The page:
1. Forum
  2. >
  3. Topic: Irish
  4. >
  5. "Ní bhaileoidh sé na leabhair…

" bhaileoidh na leabhair mar tuirseach."

Translation:He will not collect the books because he is tired.

May 1, 2015



Tá sé tuirseach used here, there's also ta tuirse air. Seems like both are correct. I wonder are there situations or dialects where one way is preferred?


Both are correct and equivalent; I don’t know if there are dialectal preferences.

[deactivated user]

    "Tá tuirse orm" is what I learned in school in County Clare.


    Tá tuirse orm is what I learned in Belfast


    'Tá sé tuirseach' is Béarlachas. While it is accepted, I've always been told that to say someone 'is' a feeling, as is said in English (I am sad, I am hungry), instead of the feeling being 'on' someone (Ta ocras orm, tá eagla orm) is not proper Irish and should be avoided.


    The phrase {@style=font-family: 'Bunchlo Arsa GC', 'BunchloArsaGC', serif; font-style: normal; font-weight: normal; font-size: 12pt}tá sé tuirseaċ ó ḃeiṫ i na ṡeasaṁ was given for “he is tired from standing” in the 1922 English-Irish Phrase Dictionary, which was “compiled from the works of the best writers of the living speech”.

    [deactivated user]

      Tá an ceart agat.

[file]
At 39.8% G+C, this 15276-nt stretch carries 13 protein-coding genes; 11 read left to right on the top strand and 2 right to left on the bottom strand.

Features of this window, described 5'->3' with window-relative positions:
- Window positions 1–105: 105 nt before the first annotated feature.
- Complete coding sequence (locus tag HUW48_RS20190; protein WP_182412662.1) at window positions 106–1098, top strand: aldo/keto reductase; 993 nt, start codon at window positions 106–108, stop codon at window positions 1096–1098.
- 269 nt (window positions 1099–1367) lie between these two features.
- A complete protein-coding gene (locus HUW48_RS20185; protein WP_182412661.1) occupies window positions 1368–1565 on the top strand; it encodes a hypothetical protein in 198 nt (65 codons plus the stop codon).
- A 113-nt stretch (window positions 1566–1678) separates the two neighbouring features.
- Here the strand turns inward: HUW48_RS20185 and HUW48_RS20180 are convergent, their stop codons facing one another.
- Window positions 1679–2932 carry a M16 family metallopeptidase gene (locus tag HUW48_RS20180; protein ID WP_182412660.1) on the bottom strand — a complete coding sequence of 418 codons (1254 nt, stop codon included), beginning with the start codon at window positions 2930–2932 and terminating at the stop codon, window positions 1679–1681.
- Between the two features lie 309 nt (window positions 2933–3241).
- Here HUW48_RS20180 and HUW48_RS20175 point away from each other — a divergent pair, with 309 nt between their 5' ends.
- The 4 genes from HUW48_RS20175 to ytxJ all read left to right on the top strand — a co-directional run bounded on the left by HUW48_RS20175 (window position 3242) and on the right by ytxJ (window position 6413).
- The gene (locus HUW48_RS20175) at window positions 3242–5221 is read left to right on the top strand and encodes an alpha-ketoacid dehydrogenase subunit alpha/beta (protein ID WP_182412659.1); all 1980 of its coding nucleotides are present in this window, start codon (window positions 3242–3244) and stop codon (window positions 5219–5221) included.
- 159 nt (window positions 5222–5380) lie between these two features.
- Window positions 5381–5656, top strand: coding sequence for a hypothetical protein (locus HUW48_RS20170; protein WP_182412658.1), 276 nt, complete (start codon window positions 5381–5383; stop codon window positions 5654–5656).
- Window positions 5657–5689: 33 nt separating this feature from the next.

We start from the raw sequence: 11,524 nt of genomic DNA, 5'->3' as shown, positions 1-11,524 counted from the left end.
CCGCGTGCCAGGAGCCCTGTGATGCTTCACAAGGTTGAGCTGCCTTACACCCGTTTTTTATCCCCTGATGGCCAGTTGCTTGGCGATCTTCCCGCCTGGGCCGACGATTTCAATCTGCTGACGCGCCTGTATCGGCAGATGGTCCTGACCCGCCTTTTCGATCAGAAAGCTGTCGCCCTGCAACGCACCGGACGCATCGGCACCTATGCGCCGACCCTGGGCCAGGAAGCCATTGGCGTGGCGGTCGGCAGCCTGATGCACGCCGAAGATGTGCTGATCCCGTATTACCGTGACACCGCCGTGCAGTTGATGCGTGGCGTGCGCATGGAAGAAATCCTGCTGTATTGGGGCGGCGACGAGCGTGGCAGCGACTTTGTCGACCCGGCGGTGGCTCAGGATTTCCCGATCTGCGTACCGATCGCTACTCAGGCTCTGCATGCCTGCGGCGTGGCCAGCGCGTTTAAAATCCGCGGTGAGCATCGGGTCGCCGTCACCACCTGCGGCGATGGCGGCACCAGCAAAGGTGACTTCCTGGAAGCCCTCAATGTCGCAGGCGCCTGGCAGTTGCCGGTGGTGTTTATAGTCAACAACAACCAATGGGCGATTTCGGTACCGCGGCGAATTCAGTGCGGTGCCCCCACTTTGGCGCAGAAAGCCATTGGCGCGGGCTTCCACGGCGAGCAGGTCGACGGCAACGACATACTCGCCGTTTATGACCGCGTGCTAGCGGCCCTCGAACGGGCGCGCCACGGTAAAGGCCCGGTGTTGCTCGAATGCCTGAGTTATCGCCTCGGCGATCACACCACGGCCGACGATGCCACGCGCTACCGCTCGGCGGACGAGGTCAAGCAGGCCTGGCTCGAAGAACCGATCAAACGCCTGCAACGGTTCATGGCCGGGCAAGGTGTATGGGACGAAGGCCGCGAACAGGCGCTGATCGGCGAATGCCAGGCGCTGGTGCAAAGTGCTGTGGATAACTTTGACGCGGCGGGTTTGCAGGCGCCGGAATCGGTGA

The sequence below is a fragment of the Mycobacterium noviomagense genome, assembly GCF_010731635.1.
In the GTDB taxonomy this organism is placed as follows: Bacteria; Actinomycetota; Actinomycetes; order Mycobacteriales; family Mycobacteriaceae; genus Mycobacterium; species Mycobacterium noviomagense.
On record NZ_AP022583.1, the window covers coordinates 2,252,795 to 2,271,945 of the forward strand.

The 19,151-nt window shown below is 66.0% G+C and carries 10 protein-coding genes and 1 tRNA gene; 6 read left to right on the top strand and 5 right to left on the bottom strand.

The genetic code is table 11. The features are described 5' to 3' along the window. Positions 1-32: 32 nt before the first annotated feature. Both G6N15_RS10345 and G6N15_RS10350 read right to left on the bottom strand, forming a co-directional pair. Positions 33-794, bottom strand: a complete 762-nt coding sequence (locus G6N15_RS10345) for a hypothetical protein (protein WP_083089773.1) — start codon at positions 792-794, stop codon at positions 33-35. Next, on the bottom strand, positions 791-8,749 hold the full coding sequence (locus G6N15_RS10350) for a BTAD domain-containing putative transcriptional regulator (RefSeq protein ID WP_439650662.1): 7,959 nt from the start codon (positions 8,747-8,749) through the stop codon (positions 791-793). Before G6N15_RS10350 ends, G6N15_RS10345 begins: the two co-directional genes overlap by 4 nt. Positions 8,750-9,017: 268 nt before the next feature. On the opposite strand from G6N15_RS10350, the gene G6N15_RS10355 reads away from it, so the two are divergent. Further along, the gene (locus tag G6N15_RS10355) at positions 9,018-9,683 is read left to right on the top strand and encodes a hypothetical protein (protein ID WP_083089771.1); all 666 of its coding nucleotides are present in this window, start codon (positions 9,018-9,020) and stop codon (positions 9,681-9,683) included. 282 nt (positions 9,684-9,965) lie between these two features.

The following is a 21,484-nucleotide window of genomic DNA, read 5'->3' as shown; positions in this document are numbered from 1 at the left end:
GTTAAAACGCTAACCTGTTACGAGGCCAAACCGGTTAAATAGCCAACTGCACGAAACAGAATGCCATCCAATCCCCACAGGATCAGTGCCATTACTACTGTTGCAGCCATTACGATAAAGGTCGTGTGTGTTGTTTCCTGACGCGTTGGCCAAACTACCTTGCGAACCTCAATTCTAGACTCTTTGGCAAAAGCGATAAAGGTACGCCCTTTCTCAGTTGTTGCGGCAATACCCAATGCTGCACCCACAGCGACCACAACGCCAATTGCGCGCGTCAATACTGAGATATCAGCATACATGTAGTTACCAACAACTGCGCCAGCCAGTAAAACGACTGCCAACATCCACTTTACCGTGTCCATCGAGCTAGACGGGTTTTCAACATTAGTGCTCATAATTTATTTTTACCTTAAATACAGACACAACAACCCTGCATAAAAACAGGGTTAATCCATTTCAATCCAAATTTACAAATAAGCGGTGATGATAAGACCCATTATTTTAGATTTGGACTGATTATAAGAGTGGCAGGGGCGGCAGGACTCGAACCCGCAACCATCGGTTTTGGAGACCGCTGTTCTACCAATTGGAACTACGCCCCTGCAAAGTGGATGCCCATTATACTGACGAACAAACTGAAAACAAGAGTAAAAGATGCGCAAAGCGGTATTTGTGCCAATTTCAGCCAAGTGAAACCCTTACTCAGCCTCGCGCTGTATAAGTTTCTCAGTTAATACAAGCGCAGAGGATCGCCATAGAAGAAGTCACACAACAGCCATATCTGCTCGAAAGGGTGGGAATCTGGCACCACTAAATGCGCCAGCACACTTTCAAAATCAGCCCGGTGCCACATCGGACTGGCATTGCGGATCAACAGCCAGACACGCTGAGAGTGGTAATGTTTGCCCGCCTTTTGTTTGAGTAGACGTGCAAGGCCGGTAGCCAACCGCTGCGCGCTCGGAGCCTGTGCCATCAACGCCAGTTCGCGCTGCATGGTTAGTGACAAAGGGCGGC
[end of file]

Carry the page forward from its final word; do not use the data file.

Táim ocrach/eaglach/ionnrach/tuirseach/brónach sound weird to my ears. There's a place for these words but for me it's not here.


      Whatever about the others, "tá mé tuirseach" is common enough - there are a number of examples of it in de Bhaldraithe's 1959 English Irish Dictionary.


      ya'know, I really don't like the sound of "Tá sé tuirseach". Sounds like it has been just translated literally. I prefer Tá tuirse air. And if one is in the business of teaching folks Irish, as Duo is, then I would prefer to see Duo teach people the expression Tá tuirse air.


      Your personal preferences are neither here nor there.

      While it is true that in most cases where English uses a predicative adjective to describe a state or emotion that you are experience ("I am sad", he is thirsty"), Irish generally uses a noun and the preposition ar (tá brón orm, tá tart air, etc), tuirseach is an exception to that general rule, and it has a well established history of use as a predicative adjective.

      Some examples from the 1977 Foclóir Gaelge-Béarl:
      Tá an duine bocht tuirseach - "the poor fellow is tired"
      Tá sé tuirseach dá dhóigh - "he is tired of his way of life, of his situation"
      Tá mé tinn tuirseach de - "I am sick and tired of it"

      Examples from De Bhaldraithe's 1959 English-Irish Dictionary:
      "It is too late; besides, I am tired" - tá sé rómhall; thairis sin, tá mé tuirseach
      "You make me tired" - tá mé tuirseach, sáraithe, agat
      "I am weary of him" - táim liath aige, táim tuirseach de

      Learn Irish in just 5 minutes a day. For free.